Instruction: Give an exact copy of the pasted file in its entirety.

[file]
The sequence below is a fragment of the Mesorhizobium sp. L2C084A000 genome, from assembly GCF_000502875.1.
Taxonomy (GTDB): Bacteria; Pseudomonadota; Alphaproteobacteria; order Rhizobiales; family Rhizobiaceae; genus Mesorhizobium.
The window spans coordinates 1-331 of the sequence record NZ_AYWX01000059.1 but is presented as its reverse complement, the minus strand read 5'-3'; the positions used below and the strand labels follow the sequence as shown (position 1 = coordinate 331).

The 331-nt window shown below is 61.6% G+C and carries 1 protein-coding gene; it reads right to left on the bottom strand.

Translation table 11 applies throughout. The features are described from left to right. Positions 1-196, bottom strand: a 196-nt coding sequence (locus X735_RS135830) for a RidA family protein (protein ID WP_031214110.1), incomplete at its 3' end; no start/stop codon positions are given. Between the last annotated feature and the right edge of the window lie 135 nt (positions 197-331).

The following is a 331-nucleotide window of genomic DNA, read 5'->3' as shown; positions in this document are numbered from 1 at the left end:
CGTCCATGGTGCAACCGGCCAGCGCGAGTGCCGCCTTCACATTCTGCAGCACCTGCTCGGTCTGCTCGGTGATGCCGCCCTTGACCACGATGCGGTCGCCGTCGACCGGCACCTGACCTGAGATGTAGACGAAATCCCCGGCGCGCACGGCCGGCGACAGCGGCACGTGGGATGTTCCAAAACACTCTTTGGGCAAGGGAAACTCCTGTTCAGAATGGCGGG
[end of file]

The sequence below is a fragment of the Mesorhizobium sp. L2C084A000 genome, from assembly GCF_000502875.1.
Taxonomy (GTDB): Bacteria; Pseudomonadota; Alphaproteobacteria; order Rhizobiales; family Rhizobiaceae; genus Mesorhizobium.
The window spans coordinates 1-331 of the sequence record NZ_AYWX01000059.1 but is presented as its reverse complement, the minus strand read 5'-3'; the positions used below and the strand labels follow the sequence as shown (position 1 = coordinate 331).

The 331-nt window shown below is 61.6% G+C and carries 1 protein-coding gene; it reads right to left on the bottom strand.

Translation table 11 applies throughout. The features are described from left to right. Positions 1-196, bottom strand: a 196-nt coding sequence (locus X735_RS135830) for a RidA family protein (protein ID WP_031214110.1), incomplete at its 3' end; no start/stop codon positions are given. Between the last annotated feature and the right edge of the window lie 135 nt (positions 197-331).

The following is a 331-nucleotide window of genomic DNA, read 5'->3' as shown; positions in this document are numbered from 1 at the left end:
CGTCCATGGTGCAACCGGCCAGCGCGAGTGCCGCCTTCACATTCTGCAGCACCTGCTCGGTCTGCTCGGTGATGCCGCCCTTGACCACGATGCGGTCGCCGTCGACCGGCACCTGACCTGAGATGTAGACGAAATCCCCGGCGCGCACGGCCGGCGACAGCGGCACGTGGGATGTTCCAAAACACTCTTTGGGCAAGGGAAACTCCTGTTCAGAATGGCGGG